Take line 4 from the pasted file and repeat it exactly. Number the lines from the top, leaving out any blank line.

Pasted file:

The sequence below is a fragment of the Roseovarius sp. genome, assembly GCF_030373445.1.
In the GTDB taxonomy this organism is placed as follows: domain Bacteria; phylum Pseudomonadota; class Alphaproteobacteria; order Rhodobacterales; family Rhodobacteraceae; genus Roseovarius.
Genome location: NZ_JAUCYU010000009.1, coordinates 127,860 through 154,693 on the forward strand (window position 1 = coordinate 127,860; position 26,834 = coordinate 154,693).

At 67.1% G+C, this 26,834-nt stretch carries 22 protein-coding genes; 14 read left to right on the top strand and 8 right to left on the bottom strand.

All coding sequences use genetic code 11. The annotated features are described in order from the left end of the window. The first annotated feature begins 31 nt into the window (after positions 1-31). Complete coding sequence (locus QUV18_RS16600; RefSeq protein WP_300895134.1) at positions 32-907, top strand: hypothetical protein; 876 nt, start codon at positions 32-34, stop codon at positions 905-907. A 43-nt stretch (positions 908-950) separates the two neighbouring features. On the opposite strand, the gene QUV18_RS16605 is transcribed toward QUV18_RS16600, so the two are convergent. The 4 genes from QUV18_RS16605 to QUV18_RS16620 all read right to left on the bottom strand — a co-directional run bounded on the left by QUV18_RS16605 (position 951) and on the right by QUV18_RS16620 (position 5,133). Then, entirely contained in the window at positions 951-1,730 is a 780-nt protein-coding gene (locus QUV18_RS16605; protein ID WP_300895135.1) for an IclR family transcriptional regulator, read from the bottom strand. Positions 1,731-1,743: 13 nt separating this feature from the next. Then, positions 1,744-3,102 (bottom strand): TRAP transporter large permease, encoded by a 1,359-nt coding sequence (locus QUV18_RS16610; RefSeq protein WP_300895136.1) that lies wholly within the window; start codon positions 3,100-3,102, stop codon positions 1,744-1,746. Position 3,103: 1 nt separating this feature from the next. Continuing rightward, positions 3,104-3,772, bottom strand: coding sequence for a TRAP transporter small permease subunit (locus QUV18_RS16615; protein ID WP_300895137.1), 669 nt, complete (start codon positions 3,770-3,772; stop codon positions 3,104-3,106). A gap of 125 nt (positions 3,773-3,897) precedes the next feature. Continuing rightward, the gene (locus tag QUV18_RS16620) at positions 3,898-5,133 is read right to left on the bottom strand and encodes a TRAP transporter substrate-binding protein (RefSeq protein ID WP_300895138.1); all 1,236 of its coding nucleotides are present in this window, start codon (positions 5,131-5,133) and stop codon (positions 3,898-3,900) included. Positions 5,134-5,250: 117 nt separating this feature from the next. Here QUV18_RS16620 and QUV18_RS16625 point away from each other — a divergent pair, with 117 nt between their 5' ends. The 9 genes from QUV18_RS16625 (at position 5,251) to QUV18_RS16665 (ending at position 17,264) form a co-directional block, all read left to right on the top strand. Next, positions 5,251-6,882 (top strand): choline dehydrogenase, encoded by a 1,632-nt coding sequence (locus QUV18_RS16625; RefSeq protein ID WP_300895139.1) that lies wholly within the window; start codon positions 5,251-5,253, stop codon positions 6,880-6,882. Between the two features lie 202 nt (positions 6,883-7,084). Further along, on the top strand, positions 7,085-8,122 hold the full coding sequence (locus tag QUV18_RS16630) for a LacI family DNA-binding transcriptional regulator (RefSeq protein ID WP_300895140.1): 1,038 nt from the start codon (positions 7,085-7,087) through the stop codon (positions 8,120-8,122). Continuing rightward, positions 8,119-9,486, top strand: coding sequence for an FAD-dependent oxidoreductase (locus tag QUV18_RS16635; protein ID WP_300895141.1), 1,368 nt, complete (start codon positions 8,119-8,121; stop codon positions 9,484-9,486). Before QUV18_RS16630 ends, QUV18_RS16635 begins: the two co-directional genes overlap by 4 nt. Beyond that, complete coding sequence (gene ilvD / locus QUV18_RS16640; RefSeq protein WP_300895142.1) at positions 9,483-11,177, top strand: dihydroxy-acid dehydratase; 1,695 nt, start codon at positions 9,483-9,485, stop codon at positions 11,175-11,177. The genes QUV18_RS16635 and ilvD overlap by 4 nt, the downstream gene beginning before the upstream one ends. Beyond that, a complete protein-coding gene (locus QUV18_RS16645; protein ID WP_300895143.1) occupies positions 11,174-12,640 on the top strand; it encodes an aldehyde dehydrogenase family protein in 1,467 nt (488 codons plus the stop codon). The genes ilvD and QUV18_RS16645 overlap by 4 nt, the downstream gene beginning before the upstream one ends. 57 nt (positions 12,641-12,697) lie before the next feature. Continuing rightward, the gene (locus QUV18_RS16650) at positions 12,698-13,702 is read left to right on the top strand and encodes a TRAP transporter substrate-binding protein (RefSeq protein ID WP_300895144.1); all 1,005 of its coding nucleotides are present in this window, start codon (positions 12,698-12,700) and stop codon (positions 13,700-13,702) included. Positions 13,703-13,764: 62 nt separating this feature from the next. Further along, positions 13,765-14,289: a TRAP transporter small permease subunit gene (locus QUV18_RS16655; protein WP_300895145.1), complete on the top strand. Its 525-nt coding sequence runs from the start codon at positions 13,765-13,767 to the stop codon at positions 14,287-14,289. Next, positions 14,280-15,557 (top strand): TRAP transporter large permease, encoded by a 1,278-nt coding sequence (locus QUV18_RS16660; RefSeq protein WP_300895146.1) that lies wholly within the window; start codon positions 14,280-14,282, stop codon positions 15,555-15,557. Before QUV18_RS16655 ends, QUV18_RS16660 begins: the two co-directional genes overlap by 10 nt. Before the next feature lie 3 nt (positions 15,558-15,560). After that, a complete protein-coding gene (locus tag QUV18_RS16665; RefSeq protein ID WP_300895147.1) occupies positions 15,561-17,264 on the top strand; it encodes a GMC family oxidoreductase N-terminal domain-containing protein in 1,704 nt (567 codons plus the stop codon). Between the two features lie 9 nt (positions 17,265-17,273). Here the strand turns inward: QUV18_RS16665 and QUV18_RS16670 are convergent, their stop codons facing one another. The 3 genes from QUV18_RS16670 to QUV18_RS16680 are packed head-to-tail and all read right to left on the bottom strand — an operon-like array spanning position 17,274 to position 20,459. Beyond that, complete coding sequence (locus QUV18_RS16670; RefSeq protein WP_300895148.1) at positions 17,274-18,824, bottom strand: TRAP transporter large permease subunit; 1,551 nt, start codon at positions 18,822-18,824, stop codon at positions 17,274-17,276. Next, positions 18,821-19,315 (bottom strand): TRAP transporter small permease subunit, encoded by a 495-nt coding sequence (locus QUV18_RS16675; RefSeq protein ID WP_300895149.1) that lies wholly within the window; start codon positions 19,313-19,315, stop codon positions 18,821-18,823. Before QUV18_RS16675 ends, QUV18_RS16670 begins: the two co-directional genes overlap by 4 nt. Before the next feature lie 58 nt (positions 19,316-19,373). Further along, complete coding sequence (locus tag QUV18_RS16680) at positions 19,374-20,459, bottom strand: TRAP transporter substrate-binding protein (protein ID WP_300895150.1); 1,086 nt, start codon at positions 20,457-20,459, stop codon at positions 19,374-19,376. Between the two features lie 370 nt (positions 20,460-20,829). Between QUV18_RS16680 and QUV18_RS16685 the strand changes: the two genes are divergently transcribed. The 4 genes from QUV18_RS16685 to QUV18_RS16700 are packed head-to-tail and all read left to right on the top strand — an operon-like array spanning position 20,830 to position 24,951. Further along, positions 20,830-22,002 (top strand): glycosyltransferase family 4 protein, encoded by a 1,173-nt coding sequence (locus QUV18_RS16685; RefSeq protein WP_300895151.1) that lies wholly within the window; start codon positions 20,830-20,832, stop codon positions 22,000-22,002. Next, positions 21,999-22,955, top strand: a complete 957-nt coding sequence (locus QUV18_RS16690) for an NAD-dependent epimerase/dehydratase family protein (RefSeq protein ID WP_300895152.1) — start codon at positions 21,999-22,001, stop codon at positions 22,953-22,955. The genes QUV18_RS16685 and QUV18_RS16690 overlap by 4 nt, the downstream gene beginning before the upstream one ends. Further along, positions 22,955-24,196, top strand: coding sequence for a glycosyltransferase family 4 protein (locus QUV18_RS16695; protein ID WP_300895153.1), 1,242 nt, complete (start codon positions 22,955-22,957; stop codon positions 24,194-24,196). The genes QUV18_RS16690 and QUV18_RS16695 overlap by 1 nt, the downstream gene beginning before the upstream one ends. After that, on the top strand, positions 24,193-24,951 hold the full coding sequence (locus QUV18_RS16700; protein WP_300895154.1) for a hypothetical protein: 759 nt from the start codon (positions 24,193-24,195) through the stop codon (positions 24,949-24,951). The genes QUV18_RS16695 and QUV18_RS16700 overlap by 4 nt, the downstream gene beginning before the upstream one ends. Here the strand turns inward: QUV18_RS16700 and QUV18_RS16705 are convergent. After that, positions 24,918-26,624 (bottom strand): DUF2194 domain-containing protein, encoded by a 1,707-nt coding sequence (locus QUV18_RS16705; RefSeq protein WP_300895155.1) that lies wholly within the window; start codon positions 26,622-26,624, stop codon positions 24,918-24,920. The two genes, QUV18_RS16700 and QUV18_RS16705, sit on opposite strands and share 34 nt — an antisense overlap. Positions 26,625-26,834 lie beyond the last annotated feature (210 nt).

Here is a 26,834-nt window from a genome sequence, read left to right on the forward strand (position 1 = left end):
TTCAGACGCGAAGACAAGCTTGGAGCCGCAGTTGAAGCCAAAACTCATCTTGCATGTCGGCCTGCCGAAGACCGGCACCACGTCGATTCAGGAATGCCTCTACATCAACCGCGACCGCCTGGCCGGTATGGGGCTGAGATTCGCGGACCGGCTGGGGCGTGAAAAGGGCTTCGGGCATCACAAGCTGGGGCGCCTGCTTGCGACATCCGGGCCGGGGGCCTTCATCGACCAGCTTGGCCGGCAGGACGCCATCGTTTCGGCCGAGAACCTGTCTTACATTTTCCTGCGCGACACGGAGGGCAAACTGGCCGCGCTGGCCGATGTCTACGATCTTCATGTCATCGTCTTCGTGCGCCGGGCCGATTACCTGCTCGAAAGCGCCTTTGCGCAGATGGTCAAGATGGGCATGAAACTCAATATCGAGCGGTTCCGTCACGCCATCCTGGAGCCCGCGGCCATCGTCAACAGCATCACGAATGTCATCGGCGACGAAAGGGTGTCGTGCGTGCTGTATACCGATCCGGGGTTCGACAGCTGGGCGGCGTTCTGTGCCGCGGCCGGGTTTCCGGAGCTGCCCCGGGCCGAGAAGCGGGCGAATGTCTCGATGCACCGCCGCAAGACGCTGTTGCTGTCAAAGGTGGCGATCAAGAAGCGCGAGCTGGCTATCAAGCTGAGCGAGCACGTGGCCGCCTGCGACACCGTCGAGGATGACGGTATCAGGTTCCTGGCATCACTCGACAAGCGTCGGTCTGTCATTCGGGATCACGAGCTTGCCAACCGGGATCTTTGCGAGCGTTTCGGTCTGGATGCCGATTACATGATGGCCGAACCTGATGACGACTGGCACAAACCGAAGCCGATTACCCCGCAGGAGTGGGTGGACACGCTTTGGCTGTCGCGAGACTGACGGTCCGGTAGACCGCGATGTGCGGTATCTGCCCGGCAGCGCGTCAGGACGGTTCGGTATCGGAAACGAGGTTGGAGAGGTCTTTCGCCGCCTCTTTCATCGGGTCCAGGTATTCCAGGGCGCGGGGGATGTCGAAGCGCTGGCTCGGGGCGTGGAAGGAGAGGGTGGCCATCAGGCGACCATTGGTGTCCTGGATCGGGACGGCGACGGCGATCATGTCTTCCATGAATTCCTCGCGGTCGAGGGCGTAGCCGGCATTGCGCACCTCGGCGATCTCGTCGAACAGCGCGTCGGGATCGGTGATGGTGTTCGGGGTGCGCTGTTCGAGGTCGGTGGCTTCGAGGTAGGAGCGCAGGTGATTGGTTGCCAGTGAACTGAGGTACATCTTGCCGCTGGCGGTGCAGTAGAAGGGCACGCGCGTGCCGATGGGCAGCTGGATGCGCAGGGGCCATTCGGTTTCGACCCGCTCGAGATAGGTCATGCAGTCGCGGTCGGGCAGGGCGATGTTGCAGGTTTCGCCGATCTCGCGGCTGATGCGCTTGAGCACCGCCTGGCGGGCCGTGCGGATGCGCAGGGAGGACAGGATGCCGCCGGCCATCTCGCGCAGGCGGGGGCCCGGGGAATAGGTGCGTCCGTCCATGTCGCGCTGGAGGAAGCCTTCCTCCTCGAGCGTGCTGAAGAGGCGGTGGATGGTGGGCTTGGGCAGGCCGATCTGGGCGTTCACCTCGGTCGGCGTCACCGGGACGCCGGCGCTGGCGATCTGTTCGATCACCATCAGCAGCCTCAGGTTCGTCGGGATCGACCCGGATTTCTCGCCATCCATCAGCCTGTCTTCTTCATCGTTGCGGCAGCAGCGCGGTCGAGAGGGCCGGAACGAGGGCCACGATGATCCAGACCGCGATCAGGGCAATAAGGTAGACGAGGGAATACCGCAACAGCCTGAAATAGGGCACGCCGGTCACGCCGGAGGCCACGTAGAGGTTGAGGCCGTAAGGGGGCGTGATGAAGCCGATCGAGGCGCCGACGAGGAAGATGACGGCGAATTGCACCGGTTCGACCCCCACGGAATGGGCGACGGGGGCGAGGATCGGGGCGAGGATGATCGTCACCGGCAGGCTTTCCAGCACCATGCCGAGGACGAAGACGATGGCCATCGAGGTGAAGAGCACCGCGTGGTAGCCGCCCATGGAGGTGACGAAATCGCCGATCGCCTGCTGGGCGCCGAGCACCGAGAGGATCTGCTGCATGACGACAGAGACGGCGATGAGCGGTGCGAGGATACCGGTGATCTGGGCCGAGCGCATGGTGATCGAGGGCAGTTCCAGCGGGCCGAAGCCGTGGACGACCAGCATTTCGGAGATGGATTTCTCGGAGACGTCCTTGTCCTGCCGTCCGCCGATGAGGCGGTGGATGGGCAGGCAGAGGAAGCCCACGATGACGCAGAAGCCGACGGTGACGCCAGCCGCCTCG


At 67.1% G+C, this 26,834-nt stretch carries 22 protein-coding genes; 14 read left to right on the top strand and 8 right to left on the bottom strand.